What is an MX Record, and How Do They Work?

What is an MX Record, and How Do They Work?

Quickly verify the correctness of any domain’s MX records by MX Lookup. If you wish to utilize a custom email address with your domain, you’ll need to add MX records to the domain’s DNS to set up the internal and external email servers.

What is an MX record in the Domain Name System, and how does it work?

Hosting providers use a specific kind of DNS record called an MX record to establish the domain’s email servers. Nearly 4.66 billion people worldwide were online as 2020 came to a close. Most of them are linked to the internet 24/7 through their digital gadgets. There are now more than 2 billion websites online. If we type a URL into our browser’s address bar, we are instantaneously sent to that address. You can estimate the daily volume of internet searches based on the total number of internet users and websites.

In any case, accurate estimates of DNS searches are in the billions, but nobody has them. Domain Name System (DNS) is solely responsible for the system’s proper operation by directing data to its intended server. DNS records are stored in the DNS servers. Each domain has its own set of DNS records, which serve as the “mapping files” that direct users to the appropriate service on that domain.

Over 3.99 billion people worldwide use email, which is only expected to grow.

The DNS MX record is a DNS record that delivers the email to the correct email server. By going for the MX lookup for a domain, you may find out which mail server handles messages for that domain and forwards them using the SMTP protocol. When a user sends an email to an address, the MX record is queried automatically. The MTA (Message Transfer Agent) program sends the query to identify the MX record. If an MX record is found, SMTP (Simple Mail Transfer Protocol) contacts the mail servers listed in order of preference.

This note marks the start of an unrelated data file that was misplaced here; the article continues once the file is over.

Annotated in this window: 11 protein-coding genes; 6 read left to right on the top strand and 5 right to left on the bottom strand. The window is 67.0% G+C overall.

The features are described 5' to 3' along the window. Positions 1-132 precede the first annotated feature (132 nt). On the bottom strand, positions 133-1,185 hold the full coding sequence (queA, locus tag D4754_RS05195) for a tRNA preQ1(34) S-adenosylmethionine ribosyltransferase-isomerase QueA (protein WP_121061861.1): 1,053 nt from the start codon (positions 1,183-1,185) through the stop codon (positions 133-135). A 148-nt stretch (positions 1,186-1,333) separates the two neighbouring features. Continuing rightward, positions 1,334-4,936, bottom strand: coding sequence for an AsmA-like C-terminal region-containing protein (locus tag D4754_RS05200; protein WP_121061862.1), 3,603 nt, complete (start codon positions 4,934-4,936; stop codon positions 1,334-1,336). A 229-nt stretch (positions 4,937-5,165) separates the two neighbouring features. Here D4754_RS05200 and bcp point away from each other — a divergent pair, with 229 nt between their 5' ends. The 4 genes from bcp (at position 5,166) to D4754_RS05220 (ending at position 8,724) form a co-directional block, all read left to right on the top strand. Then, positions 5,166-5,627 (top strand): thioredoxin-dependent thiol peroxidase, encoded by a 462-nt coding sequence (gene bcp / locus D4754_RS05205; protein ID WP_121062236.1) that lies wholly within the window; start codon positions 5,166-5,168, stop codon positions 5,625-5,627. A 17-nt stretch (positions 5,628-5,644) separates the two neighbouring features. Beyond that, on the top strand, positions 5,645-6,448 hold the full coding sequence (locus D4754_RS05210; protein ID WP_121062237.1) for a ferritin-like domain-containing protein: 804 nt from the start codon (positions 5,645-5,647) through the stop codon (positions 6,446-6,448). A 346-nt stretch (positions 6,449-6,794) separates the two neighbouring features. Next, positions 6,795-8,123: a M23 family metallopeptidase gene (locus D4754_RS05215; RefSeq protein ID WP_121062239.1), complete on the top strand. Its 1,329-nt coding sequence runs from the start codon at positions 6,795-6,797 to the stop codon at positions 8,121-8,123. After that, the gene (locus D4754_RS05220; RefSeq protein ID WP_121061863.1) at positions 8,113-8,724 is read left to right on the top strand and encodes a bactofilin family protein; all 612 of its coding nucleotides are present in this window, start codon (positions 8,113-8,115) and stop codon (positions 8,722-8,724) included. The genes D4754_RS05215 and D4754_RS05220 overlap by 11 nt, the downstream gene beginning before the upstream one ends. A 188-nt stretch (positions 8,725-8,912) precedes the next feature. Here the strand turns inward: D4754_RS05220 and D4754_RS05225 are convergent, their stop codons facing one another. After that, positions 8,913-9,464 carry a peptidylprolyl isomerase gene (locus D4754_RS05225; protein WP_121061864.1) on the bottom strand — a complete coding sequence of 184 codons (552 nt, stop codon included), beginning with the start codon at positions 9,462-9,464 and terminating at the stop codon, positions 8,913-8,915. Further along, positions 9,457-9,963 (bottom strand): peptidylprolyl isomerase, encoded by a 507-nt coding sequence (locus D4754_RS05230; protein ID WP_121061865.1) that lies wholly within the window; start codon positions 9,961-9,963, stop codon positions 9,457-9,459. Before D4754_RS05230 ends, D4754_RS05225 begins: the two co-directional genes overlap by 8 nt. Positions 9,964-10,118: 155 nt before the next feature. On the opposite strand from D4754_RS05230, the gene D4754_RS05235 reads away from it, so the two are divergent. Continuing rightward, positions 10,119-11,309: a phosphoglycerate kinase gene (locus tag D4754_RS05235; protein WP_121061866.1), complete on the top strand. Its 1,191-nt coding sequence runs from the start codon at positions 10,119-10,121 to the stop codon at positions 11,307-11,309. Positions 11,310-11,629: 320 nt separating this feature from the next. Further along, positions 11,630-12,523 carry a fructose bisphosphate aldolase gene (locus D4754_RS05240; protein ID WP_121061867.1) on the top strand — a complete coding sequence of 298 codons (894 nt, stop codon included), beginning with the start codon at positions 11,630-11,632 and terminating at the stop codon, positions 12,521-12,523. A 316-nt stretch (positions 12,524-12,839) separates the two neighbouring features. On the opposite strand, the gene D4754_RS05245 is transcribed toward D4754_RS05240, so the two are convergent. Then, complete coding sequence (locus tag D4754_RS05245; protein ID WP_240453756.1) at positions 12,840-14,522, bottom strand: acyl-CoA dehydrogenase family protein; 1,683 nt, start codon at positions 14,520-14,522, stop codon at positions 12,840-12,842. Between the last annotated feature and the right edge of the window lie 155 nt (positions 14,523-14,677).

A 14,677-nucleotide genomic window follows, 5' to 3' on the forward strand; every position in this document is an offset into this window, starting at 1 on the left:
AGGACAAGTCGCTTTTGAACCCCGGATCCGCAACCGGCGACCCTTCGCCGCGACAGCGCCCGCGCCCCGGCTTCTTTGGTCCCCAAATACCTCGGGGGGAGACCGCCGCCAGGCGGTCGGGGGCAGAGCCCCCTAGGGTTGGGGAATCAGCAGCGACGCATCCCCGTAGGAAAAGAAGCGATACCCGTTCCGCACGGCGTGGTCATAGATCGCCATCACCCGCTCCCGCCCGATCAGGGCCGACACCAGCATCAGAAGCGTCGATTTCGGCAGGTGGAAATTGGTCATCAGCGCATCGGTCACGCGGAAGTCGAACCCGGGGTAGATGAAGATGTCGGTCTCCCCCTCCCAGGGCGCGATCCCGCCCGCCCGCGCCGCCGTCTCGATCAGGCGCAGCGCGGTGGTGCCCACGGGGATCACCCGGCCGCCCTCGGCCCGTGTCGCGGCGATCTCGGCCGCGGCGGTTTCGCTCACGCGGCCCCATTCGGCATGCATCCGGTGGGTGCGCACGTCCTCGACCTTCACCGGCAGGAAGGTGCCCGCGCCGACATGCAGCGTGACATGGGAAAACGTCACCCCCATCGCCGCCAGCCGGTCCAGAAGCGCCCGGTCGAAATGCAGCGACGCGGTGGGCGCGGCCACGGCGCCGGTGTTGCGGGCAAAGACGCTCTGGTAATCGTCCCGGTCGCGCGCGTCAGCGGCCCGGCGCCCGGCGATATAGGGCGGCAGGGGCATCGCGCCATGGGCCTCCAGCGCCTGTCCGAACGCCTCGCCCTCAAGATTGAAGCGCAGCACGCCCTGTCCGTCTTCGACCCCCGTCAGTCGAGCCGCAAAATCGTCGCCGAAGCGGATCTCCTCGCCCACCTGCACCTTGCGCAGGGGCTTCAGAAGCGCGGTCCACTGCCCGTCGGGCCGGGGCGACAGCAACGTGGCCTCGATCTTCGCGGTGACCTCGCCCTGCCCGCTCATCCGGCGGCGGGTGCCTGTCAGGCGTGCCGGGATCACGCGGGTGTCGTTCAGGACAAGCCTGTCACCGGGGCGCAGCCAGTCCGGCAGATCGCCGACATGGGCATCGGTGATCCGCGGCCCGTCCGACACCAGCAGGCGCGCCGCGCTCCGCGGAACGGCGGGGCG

Multiple MX records

In many circumstances, several MX records are added to a domain name, enabling primary and secondary (backup) mail servers and load balancing.

Lower priority records are usually tried first when attempting to deliver mail. In the instance that the mail server mentioned in the record with the lower value gives an error when trying to send mail, the next highest priority MX record will be utilized. If numerous entries have the same priority, one will be picked randomly as a technique to disperse the load over multiple email servers.

What is a backup MX record?

In MX records, the number denotes the priority. Before sending an email, the email servers verify the domain’s MX records. The servers will utilize the preferred lower-valued mail server if the record exists. If it fails to send an email to the first mailing server, it will go for the second one. The backup MX record is another MX record of the mail server with a more excellent value.

Are CNAME and MX used for the same hostname?

You may find the server’s name in charge of mail delivery to a domain in its MX record. No IP address will resolve to an MX record. The mail server will reject the message if the MX record contains an IP address. Furthermore, the RFC documents restrict setting the MX record to point to the CNAME alias.

What is the process of querying an MX record?

The MX lookup is the responsibility of the message transfer agent (MTA) program. When a user composes and sends an email, the MTA initiates a DNS query to find the recipients’ mail servers. The MTA creates an SMTP connection with the appropriate mail servers from the list of priority domains.

Can a domain have multiple MX records?

The domain can have many MX records, each with its priority value (the lowest value is given the most precedence). The server will first attempt to send the email through the server with the highest priority record. When one mail server fails, the next on the list gets a go at delivering the message.

If any MX records share the same priority, then the selection is made at random.

How to perform MX Lookup?

Performing a Mailserver Lookup, also known as an MX Lookup, enables you to discover a domain’s designated email servers. Proceed with the instructions below.

  • Open the MX Lookup
  • Put the domain name in the box provided for it.
  • If you want to find out which servers handle email for the domain you provided, click the “CHECK NOW” button.
  • The application runs a Mailserver lookup and returns the results to you.
  • Type of record, domain name, priority, MX (mail servers), and TTL (time to live) will all be displayed in the final output (time to live).
Known for his amazing writing and technical blogging skills, Edward Thompson is the admin of the Techenger. Joined back in 2019, after moving from San Francisco to Chicago to switch from his role of staff writer to a guest blogger. Since then, he never looked back to his past. In nutshell, he is a tech enthusiast who loves to write, read, test, evaluate, and spread knowledge about the growing technology that surrounds mankind.

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